In a development that industrial designers everywhere have long been awaiting (or was it just me?), an MIT engineering group has finally created an ?intelligent plastic? that changes shapes based on exposure to different wavelengths of light. Although shape-changing plastics have been around since the late 90?s, previous smart plastics required the application of heat or electricity, a quality that limits the practical applications of the material. This new plastic, which can be transformed by light alone, has a wider array of practical applications in medicine, consumer devices, toys and sustainable design (since light is an inexpensive, efficient energy source). One particularly useful application seems to be in the healthcare field:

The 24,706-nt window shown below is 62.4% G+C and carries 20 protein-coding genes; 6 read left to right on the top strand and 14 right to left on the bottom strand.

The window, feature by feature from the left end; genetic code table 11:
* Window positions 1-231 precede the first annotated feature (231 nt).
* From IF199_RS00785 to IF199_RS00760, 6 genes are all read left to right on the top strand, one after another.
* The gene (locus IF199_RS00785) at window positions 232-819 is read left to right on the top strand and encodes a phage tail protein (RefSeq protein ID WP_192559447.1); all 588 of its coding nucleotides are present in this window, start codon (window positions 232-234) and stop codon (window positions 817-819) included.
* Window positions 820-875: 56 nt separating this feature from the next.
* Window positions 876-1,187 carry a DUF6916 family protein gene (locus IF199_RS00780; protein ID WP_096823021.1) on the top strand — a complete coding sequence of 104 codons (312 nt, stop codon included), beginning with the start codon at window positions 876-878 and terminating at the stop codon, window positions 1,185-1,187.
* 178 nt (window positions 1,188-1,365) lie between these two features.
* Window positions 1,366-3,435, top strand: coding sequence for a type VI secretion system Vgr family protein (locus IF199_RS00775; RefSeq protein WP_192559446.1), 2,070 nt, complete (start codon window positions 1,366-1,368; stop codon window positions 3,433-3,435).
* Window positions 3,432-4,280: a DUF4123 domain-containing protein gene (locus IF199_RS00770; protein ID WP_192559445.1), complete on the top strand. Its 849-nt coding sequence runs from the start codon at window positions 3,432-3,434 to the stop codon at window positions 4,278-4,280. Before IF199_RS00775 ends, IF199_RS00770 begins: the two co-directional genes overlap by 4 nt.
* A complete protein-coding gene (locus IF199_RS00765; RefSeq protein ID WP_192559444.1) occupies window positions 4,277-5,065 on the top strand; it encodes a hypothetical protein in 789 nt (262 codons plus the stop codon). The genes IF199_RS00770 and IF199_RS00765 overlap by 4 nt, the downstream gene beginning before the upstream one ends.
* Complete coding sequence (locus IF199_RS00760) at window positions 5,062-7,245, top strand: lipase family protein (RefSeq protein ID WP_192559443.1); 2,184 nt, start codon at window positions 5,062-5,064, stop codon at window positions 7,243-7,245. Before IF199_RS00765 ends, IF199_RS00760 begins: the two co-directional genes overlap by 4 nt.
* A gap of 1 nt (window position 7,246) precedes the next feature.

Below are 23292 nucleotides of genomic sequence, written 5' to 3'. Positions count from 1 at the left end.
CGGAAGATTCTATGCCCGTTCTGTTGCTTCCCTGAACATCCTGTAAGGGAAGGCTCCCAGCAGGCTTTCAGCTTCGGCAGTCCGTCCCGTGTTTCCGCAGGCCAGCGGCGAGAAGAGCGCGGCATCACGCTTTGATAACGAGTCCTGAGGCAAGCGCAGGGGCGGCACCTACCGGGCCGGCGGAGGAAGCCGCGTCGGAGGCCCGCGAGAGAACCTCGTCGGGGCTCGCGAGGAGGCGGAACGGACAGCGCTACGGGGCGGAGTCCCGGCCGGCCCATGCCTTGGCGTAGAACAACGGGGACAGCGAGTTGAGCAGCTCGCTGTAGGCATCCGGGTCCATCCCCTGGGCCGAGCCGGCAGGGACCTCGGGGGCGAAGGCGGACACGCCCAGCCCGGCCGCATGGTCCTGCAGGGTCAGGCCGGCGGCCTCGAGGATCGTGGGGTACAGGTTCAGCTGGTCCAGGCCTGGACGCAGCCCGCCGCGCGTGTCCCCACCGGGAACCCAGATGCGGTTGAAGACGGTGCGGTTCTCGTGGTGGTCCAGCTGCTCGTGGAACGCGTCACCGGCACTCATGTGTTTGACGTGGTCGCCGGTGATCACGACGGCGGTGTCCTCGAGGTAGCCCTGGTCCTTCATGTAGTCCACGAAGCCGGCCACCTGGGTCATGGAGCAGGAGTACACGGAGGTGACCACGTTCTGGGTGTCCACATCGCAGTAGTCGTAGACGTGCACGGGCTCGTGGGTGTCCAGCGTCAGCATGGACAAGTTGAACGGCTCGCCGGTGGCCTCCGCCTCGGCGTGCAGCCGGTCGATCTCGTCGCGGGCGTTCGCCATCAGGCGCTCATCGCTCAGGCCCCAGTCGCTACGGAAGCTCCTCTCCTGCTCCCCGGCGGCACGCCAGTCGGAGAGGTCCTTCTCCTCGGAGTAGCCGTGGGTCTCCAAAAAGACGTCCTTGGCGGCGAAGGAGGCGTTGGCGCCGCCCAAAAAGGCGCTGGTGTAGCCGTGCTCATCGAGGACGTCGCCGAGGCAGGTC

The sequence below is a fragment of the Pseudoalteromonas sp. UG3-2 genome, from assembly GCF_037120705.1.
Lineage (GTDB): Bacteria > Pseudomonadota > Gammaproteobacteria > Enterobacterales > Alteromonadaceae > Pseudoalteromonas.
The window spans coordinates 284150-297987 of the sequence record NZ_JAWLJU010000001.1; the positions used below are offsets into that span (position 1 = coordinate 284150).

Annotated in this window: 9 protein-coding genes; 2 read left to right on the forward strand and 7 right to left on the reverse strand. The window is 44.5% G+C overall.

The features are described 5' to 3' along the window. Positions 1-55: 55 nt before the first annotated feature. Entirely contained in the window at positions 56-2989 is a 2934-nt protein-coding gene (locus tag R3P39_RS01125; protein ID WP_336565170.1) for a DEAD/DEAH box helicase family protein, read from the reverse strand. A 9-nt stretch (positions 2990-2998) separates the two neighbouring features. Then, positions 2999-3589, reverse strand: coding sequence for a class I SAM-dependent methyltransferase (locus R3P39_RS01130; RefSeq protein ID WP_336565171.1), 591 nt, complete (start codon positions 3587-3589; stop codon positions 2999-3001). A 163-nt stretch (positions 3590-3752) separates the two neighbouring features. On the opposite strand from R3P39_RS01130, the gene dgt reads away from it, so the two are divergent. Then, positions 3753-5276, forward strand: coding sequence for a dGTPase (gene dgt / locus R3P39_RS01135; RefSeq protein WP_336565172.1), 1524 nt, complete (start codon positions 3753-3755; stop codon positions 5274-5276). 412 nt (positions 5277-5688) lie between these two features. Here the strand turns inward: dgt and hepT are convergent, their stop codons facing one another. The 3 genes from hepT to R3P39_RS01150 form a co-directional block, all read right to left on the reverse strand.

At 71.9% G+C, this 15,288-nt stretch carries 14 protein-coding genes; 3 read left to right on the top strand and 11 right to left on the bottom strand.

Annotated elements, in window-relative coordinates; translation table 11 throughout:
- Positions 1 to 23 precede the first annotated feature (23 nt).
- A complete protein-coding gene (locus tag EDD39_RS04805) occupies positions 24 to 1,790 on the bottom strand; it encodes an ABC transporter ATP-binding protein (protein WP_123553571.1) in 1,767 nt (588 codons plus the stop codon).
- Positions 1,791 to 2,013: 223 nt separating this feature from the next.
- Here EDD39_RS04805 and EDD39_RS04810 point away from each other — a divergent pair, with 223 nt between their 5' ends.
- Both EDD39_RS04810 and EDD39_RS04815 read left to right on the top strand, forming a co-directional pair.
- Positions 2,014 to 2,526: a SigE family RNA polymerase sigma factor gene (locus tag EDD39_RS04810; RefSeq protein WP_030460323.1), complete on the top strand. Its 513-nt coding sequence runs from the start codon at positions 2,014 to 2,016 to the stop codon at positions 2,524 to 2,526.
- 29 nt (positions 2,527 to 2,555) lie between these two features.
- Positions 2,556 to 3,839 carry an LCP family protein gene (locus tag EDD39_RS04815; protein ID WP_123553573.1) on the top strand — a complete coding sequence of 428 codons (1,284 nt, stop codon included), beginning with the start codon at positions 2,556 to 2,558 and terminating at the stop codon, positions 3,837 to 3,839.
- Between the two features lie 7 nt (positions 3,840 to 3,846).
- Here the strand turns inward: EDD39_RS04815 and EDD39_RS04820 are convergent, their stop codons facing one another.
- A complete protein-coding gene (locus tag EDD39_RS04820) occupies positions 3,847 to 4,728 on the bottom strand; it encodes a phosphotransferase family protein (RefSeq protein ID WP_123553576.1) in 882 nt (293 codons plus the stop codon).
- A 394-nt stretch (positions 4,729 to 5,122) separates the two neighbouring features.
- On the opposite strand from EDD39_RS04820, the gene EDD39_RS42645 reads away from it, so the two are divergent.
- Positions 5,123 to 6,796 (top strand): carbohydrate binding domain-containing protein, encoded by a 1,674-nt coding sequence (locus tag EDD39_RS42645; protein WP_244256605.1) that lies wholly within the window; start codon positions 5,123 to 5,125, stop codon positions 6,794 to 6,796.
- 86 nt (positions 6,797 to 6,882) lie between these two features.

Imagine, for example, a “string” of plastic that a doctor could thread into the body through a tiny incision. When activated by light via a fiber-optic probe, that slender string might change into a corkscrew-shaped stent for keeping blood vessels open.

I can?t wait till this comes to market and I can finally start on my shape-shifting furniture collection!

Read more about this on the MIT website;